Divorce impacts everyone involved, but children are often more sensitive to the separation. They can become depressed or angry. They might withdraw from family and friends, or they may start to do poorly in school. Some become anxious. Others regress. Still, some may act out and become violent or destructive. Thankfully, parents can reduce the risk and long-term impact of these possible issues. The following explains how.
Breaking the News
The way you and your spouse break the news about divorce can greatly impact your child’s reaction. Make it an argument or invalidate their feelings and you could stir up feelings of anxiety, fear, worry, or self-loathing. Stay calm, explain that each of you will still be in their lives, listen to their questions, and honestly answer age-appropriate questions and you show your child that they are still safe, loved, and wanted by both of their parents.
Maintain Focus on Your Child
One of the biggest challenges that couples face in divorce is figuring out how to navigate through the process while still ensuring your child remains the focus. There may be hurt feelings. There may be some anger or guilt. Just remember that the reason for your divorce is not related to your child. Avoid calling your spouse names and unnecessary arguments. Strive to support your child and your spouse as a parent. Seeing that you and your spouse are united, at least on the child front, can assure your child that they are not losing a parent or their family; their family is just changing.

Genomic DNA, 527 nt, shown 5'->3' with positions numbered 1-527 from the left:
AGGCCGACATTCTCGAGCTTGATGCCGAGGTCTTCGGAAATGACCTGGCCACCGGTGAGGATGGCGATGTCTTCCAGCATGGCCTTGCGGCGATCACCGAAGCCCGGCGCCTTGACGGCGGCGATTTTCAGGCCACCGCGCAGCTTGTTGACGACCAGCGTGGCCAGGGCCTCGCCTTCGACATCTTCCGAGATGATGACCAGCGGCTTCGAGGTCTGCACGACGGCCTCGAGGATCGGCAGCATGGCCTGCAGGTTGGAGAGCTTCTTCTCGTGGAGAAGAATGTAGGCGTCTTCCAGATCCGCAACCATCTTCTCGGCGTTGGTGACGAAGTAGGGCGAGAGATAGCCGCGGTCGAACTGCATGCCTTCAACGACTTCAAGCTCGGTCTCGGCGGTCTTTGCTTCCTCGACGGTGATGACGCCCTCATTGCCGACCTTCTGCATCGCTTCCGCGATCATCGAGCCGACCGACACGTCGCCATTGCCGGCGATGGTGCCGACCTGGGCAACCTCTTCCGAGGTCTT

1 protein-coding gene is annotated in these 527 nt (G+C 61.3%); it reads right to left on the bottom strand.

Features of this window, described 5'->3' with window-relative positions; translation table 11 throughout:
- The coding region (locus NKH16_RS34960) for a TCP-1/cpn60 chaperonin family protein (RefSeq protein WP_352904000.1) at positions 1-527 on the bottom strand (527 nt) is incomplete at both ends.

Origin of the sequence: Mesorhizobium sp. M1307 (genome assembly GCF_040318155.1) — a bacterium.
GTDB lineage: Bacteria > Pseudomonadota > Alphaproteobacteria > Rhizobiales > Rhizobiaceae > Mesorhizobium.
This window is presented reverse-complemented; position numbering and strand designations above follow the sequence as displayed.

Limit Communication When Necessary
Although many believe that divorce is always negative for children, experts and even children themselves are showing that it is not just divorce that is traumatic. Instead, it is the contention and arguments that often accompany divorce. If you and your spouse are struggling to get along, consider finding other ways to communicate. Rather than holding phone conversations, communicate through email. Instead of talking about your personal lives during parenting time exchanges, focus on your child’s week or recent accomplishments. Essentially, try to bring the focus back to your child and let your attorneys handle the divorce.
Finding Assistance with the Divorce
If you notice that your child is not coping well, or if you are struggling with your own emotions after the divorce, you may want to consider talking to your child’s pediatrician or a family therapist. These professionals, trained to work with families and children, can help you navigate through the complex emotions that accompany divorce. They can also provide you with age-appropriate advice to suit your child’s needs. A divorce lawyer can also help to ensure you and your spouse are working toward the best interests of your child in your Illinois parenting plan.
At J. Aldrich Law, P.C., we understand the complex dynamics of families going through a divorce. Dedicated to protecting your rights and the best interests of your child, our attorneys will strive for the most favorable outcome in your case. Schedule a personalized consultation with our DuPage County divorce attorneys to learn more. Call 630-953-3000 today.